Torrens, The South Australian System, 127.


Keenan, “Smoke, Curtains and Mirrors.”


See .


Ritter, “The ‘Rejection of Terra Nullius’ in Mabo: A Critical Analysis,” Sydney Law Review 18, no. 5 (March 1996).


A. Pottage, “The Originality of Registration,” Journal of Law and Society, 2015. Quoted in Bhandar, “Title by Registration.”


G. Taylor, Law of the Land: The Advent of the Torrens System in Canada (University of Toronto Press, 2008).


H. Lim and K. Green, Cases and Materials in Land Law (Pearson, 1995). Quoted in Keenan, “Smoke, Curtains and Mirrors,” 97.


Keenan, “Smoke, Curtains and Mirrors.”


Kastom, property and ideology: land transformations in Melanesia, eds. S. McDonnell, M. Allen, and C. Filer (Australian National University Press, 2017).


G. Cresciani, Transfield: The First Fifty Years (ABC Books, 2011).

Land & territory, Colonialism & Imperialism, Indigenous Issues & Indigeneity
Extractivism, Oceania
Return to Issue #90

The author would like to thank and acknowledge Roxley Foley (Gumbaynggirr), Juliri Ingra and Jacki Johnson (Gooreng Gooreng), and Sarah Keenan towards the presentation of this text.

Rachel O’Reilly is an artist, writer, critic and lecturer at the Dutch Art Institute. O’Reilly initiated project The Gas Imaginary in 2013. Through poetry, collaborative drawing, and public lectures the research bridges returns to the artist’s home town region of Gladstone, Queensland, unceded land and sea of Gooreng Gooreng, Bailai, Gurang, and Taribelang Bunda peoples, to trace the material-symbolic differencing of unconventional extraction investments in settler-colonial space.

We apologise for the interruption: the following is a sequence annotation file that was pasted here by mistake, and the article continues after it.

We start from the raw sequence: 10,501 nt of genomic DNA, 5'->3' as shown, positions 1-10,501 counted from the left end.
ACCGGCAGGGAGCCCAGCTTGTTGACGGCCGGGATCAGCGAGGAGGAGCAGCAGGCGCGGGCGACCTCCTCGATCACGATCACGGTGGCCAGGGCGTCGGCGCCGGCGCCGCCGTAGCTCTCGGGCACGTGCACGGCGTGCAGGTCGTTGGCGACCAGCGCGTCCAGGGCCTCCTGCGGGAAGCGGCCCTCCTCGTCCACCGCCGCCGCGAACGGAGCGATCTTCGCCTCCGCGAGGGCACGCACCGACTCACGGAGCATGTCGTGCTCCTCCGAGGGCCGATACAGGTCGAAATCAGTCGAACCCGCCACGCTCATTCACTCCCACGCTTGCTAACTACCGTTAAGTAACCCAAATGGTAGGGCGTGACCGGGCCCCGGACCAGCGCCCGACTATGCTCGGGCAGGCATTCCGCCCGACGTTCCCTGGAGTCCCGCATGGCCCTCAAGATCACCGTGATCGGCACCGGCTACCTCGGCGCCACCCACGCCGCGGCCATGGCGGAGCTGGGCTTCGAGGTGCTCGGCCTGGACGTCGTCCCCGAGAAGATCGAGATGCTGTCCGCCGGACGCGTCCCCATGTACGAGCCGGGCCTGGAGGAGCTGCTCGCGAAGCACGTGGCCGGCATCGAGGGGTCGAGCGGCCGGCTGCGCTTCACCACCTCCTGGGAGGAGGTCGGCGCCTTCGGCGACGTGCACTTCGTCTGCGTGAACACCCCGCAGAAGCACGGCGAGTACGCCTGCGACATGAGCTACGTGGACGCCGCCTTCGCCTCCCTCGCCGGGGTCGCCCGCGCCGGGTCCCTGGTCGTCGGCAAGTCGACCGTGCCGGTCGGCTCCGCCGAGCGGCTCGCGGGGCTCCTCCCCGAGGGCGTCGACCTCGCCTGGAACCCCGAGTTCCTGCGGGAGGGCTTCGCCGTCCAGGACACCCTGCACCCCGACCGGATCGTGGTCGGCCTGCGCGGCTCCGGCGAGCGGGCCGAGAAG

e-flux announcements are emailed press releases for art exhibitions from all over the world.

Agenda delivers news from galleries, art spaces, and publications, while Criticism publishes reviews of exhibitions and books.

Architecture announcements cover current architecture and design projects, symposia, exhibitions, and publications from all over the world.

Film announcements are newsletters about screenings, film festivals, and exhibitions of moving image.

Education announces academic employment opportunities, calls for applications, symposia, publications, exhibitions, and educational programs.

Sign up to receive information about events organized by e-flux at e-flux Screening Room, Bar Laika, or elsewhere.

I have read e-flux’s privacy policy and agree that e-flux may send me announcements to the email address entered above and that my data will be processed for this purpose in accordance with e-flux’s privacy policy*

Thank you for your interest in e-flux. Check your inbox to confirm your subscription.